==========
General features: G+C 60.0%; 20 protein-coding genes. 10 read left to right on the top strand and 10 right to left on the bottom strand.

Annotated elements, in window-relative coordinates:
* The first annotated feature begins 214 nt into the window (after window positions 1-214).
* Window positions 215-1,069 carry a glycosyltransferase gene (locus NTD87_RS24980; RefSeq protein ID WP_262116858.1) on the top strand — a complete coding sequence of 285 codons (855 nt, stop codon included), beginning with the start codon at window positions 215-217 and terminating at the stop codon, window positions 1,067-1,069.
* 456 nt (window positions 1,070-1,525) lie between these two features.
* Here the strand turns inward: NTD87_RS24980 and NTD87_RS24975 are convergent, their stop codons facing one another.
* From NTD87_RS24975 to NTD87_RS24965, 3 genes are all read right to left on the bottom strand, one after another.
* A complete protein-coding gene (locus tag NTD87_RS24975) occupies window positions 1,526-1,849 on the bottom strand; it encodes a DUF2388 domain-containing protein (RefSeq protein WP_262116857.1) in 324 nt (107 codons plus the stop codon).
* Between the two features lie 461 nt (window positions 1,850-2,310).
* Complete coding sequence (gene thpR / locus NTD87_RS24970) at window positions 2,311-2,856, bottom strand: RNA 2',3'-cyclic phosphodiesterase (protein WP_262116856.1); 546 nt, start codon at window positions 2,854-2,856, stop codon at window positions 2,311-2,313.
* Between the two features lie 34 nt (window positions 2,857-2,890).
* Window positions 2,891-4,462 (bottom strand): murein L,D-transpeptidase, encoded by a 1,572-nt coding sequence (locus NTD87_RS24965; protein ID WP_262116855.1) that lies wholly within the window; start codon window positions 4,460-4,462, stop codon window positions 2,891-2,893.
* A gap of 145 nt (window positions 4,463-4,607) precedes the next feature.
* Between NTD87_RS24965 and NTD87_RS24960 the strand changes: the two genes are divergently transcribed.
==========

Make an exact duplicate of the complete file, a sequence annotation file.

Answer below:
General features: G+C 60.0%; 20 protein-coding genes. 10 read left to right on the top strand and 10 right to left on the bottom strand.

Annotated elements, in window-relative coordinates:
* The first annotated feature begins 214 nt into the window (after window positions 1-214).
* Window positions 215-1,069 carry a glycosyltransferase gene (locus NTD87_RS24980; RefSeq protein ID WP_262116858.1) on the top strand — a complete coding sequence of 285 codons (855 nt, stop codon included), beginning with the start codon at window positions 215-217 and terminating at the stop codon, window positions 1,067-1,069.
* 456 nt (window positions 1,070-1,525) lie between these two features.
* Here the strand turns inward: NTD87_RS24980 and NTD87_RS24975 are convergent, their stop codons facing one another.
* From NTD87_RS24975 to NTD87_RS24965, 3 genes are all read right to left on the bottom strand, one after another.
* A complete protein-coding gene (locus tag NTD87_RS24975) occupies window positions 1,526-1,849 on the bottom strand; it encodes a DUF2388 domain-containing protein (RefSeq protein WP_262116857.1) in 324 nt (107 codons plus the stop codon).
* Between the two features lie 461 nt (window positions 1,850-2,310).
* Complete coding sequence (gene thpR / locus NTD87_RS24970) at window positions 2,311-2,856, bottom strand: RNA 2',3'-cyclic phosphodiesterase (protein WP_262116856.1); 546 nt, start codon at window positions 2,854-2,856, stop codon at window positions 2,311-2,313.
* Between the two features lie 34 nt (window positions 2,857-2,890).
* Window positions 2,891-4,462 (bottom strand): murein L,D-transpeptidase, encoded by a 1,572-nt coding sequence (locus NTD87_RS24965; protein ID WP_262116855.1) that lies wholly within the window; start codon window positions 4,460-4,462, stop codon window positions 2,891-2,893.
* A gap of 145 nt (window positions 4,463-4,607) precedes the next feature.
* Between NTD87_RS24965 and NTD87_RS24960 the strand changes: the two genes are divergently transcribed.